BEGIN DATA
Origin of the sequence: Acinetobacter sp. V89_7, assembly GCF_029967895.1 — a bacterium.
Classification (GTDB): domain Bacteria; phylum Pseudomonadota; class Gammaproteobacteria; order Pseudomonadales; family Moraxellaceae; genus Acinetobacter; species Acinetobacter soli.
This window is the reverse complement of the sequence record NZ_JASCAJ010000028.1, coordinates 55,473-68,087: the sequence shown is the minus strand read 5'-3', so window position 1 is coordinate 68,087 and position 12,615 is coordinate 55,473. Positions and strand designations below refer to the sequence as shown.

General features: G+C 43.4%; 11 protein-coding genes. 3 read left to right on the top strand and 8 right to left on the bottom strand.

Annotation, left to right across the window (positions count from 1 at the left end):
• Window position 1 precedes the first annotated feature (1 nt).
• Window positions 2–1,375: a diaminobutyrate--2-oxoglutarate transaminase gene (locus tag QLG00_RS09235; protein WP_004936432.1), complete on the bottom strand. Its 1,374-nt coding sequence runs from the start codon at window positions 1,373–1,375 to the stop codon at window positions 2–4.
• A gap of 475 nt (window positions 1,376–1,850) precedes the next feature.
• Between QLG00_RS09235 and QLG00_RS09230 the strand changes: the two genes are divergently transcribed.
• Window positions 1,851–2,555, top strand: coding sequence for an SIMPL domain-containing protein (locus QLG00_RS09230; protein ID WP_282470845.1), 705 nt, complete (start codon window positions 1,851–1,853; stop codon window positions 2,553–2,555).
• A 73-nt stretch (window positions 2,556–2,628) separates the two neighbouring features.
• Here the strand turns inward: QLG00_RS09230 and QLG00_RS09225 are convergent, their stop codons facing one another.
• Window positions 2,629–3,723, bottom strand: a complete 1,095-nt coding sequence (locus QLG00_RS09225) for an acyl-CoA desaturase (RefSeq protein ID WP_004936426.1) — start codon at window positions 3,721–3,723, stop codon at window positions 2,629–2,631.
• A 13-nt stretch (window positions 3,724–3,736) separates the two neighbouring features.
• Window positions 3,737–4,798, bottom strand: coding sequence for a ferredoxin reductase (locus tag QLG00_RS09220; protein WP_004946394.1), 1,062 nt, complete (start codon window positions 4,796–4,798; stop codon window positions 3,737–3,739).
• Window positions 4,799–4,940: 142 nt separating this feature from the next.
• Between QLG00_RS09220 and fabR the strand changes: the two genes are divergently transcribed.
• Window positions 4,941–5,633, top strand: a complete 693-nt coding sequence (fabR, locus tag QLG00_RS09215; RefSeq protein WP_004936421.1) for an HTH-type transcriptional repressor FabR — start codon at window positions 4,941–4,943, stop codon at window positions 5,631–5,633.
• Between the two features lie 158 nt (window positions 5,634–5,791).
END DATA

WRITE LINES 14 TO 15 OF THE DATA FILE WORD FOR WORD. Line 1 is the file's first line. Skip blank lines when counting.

• A 13-nt stretch (window positions 3,724–3,736) separates the two neighbouring features.
• Window positions 3,737–4,798, bottom strand: coding sequence for a ferredoxin reductase (locus tag QLG00_RS09220; protein WP_004946394.1), 1,062 nt, complete (start codon window positions 4,796–4,798; stop codon window positions 3,737–3,739).